HELSINKI/COPENHAGEN (Reuters) - Nordea (NDAFI.HE), the biggest bank in the Nordics, said it would review its financial targets in coming months, as the region’s lenders struggle with weak growth at home and rising compliance costs from money laundering scandals overseas.
Nordic banks have reported weak quarterly results across the board against the backdrop of low interest rates and tough competition.
Danish peer Danske Bank’s (DANSKE.CO) quarterly pre-tax profit also missed expectations on Thursday, hurt by low rates and higher costs associated with compliance following a money-laundering scandal at its Estonian bank.
It reported a 15.4% rise in costs from a year earlier, which it said was mainly down to investing in more staff and technology to deal with the Estonia case.
Nordea’s net profit fell 11% from a year earlier to 681 million euros (£613.38 million) in its second quarter ended June 30, missing analysts’ average expectation of 739 million euros in a poll.
Net interest income, the bank’s most important income line, fell 4% to 1.07 billion euros due to fierce competition in mortgages and household loans across the region.
Jefferies analysts said the second quarter result “suggests downgrades to consensus led by net interest income”.
Nordea shares were down 6.6% at 1003 GMT, pulling other Nordic banks lower, with SEB, Swedbank (SWEDa.ST) and Handelsbanken (SHBa.ST) all down more than 1%. Danske shares dipped 0.9%, having already fallen sharply after the bank gave preliminary data on its earnings on July 8.
“As our performance is not satisfactory, further actions are needed to strengthen the financial results,” Nordea Chief Executive Officer Casper von Koskull said in a statement, without elaborating.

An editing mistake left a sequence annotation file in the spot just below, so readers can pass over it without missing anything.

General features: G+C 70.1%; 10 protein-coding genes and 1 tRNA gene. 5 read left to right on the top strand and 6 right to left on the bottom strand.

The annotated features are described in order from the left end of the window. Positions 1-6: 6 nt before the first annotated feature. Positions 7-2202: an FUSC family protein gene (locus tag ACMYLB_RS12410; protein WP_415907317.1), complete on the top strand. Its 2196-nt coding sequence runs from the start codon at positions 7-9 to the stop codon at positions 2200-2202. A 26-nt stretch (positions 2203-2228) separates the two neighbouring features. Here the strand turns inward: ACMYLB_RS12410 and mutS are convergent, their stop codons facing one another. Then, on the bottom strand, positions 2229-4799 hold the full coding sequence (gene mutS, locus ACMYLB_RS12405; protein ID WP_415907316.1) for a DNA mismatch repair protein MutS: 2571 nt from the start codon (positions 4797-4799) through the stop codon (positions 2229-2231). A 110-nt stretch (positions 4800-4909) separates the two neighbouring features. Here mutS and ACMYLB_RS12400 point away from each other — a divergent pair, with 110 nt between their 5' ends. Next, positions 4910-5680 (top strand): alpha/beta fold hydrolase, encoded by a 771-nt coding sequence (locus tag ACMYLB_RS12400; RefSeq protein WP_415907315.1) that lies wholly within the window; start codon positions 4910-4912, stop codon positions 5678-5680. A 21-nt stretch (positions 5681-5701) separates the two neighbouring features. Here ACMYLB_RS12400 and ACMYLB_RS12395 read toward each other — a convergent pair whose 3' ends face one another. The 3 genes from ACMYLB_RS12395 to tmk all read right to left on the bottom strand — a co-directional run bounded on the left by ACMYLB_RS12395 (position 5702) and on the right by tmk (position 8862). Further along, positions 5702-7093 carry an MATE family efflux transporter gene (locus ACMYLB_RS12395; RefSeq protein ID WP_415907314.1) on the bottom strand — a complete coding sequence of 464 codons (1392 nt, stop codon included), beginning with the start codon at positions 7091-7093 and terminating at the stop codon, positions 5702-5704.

The bank said it planned to present new financial targets, including the capital and dividend policies, after third-quarter results.
Earlier this week, peer Swedbank (SWEDa.ST) slashed its dividend payout policy to 50% from 75%, aiming to strengthen its capital amid fallout from a Baltic money laundering scandal.
Nordea cited internal reasons such as lowering its risk level and concentrating on Nordic markets as well as external factors for the target revamp.
“Financial environments have also changed with expected lower rates for longer, and we will soon have more clarity on our capital requirements within the banking union,” Nordea said.
Nordea has retaken its position as the Nordic region’s biggest bank by market capitalisation after Norway’s DNB (DNB.OL) briefly took the crown in June and July. Nordea’s market capitalisation at Wednesday’s close was 26.82 billion euros, while DNB was at 25.79 billion.
Danske Bank, whose shares have dropped more than 40% over the last year, said it expected to have to add to its capital reserves as Denmark’s financial watchdog is investigating a case where retail clients had been overcharged fees in relation to an investment product.
“Overall Danske’s core franchise continues to come under pressure whilst the overhang of regulatory investigations persists, with higher capital requirements a potential added headwind today,” KBW analysts said in a research note.
Additional reporting by Stine Jacobsen, Writing by Rachel Armstrong; Editing by Emelia Sithole-Matarise